Follow this by Email if'n you like

May 21, 2014

Vision for a Fresh View of History

Hide Me in the Shadow of Thy Wings, pencil by Tim Holmes
History is just one damn thing after another, or so it's presented to us. For one, it's a clear record of how incredibly stupid we can be! Like the man who fell down the stairs said as he got up and brushed himself off, “Well, I'm glad to get that over with!”, they've already happened so now let's at least make use of all those mistakes and learn something from them. As Carl Jung and others have been trying to tell us, things happen for a reason. There's a meaning to any historical event. It is our call to figure out what the lesson is and not waste it.

We don't have to see the future as an extension the way things have been working any more than a kid who fears college is going to be the same thing as high school, only worse! Everything can be seen in a new light. History had to happen the way it did because that's the only way we could have gotten here. Something like World War I may seem like nothing more than a monumental waste, but the human race would not have matured psychically as much as we have without that debacle.

It seems to take forever for us to recognize obsolete paradigms. Granted we didn't evolve to change with the times, but if we're to last much longer we'd best develop that capacity.

Post a Comment

Blog Archive

Tim Holmes Studio

My photo

I'm a sculptor/filmmaker living in Montana, USA. I am using art to move the evolution of humanity forward into an increasingly responsive, inclusive and interactive culture. As globalization flattens peoples into a capitalist monoculture I hope to use my art to celebrate historical cultural differences and imagine how we can co-create a rich future together.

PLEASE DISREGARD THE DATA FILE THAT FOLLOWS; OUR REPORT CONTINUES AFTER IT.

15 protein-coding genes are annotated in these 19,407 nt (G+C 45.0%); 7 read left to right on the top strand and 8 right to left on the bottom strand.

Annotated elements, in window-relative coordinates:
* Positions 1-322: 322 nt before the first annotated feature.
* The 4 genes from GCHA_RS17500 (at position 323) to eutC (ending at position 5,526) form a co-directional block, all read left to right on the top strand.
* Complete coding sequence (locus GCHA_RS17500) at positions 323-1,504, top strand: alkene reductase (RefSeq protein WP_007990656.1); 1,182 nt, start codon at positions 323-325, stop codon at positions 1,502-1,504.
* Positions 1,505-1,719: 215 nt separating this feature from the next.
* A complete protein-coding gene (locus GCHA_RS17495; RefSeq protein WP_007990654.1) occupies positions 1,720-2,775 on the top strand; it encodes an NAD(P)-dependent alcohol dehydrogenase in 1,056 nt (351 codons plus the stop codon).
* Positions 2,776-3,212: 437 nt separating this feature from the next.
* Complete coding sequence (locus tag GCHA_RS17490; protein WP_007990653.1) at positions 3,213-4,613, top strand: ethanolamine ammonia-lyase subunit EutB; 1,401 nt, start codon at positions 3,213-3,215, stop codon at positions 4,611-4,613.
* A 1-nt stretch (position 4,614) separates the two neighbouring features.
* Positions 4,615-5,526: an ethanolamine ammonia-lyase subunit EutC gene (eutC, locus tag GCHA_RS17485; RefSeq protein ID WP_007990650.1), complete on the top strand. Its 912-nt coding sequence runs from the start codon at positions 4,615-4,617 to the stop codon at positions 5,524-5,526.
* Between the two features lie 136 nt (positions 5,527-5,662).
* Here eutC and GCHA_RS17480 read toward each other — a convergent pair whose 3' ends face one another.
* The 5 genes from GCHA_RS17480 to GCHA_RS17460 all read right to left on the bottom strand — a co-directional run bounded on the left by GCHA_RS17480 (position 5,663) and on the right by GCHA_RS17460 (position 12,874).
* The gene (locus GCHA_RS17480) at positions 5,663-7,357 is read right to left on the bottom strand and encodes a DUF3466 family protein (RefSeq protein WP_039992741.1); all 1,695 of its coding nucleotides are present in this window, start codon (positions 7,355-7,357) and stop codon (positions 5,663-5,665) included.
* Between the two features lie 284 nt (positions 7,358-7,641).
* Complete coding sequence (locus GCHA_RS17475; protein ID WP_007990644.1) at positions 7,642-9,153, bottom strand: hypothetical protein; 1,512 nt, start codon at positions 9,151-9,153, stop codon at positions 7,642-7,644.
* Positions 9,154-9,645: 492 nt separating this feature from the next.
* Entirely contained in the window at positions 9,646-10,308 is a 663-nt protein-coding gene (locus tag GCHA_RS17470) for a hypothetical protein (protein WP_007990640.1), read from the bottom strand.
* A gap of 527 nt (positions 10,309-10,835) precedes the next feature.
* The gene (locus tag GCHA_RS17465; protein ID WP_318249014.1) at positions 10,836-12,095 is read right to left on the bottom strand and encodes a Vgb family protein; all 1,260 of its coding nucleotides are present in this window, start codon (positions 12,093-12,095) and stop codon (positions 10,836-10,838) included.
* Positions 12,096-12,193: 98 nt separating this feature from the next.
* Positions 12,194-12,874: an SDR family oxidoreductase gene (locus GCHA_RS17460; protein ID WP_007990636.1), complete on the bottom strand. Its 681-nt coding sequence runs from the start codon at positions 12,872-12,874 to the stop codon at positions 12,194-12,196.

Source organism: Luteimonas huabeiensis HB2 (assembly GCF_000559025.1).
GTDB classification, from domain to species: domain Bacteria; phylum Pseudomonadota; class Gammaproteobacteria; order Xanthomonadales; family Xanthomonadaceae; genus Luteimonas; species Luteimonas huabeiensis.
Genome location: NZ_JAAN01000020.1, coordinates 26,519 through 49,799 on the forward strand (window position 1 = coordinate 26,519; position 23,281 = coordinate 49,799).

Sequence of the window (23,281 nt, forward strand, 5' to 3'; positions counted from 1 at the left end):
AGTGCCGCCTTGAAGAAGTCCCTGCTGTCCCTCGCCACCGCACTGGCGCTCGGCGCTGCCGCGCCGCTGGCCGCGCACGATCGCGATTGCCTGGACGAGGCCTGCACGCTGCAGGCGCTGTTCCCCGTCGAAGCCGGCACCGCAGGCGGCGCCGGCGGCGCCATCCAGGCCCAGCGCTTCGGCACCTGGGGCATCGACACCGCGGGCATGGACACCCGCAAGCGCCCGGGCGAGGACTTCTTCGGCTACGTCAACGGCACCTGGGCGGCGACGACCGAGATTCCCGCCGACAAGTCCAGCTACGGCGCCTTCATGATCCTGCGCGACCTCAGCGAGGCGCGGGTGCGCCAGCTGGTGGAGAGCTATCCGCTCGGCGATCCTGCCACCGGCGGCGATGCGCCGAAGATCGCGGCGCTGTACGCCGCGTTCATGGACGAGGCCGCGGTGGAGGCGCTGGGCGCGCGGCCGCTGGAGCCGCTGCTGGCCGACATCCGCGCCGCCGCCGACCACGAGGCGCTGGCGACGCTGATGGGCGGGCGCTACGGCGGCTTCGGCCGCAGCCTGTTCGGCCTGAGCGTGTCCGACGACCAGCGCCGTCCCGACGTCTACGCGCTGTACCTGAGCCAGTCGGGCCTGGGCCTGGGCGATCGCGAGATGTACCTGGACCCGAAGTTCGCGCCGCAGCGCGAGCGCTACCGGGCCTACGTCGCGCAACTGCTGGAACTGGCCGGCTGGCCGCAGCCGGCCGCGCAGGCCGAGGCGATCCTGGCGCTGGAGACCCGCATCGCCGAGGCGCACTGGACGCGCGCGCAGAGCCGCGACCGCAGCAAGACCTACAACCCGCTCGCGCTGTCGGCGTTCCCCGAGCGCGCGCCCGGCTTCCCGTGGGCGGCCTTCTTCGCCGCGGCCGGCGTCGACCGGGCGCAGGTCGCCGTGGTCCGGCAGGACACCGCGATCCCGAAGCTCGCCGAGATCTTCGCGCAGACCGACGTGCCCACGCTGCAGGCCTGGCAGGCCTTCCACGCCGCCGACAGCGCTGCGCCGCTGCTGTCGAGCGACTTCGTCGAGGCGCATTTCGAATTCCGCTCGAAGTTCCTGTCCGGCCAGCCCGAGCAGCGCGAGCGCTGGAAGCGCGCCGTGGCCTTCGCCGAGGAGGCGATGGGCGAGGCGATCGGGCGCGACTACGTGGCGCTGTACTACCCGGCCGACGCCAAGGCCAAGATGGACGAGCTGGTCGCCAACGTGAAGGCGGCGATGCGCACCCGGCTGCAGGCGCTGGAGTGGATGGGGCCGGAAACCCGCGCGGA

I see myself as an artist/philosopher laboring deep in the mines of joy. I've had a good long career of exhibiting work around the world and working on international outreach projects, most notably being the first American to be invited to present a one-person exhibit in the Hermitage Museum. Recently I have turned my attention from simply making metal sculpture to creating films and workshops for engaging communities directly, tinkering with the very ideas and mechanisms behind cultural transformation. I feel that as we face tragic world crises, if the human species favors our imaginative and creative capacities we can cultivate a rich world to enjoy.

For me the deepest satisfaction in making art comes in engaging people's real life concerns rather than providing simple entertainment or decoration. Areas of conflict or tension are particularly ripe for the kind of transformative power that art uniquely carries. I invite any kind of challenge that serves people on a deep level.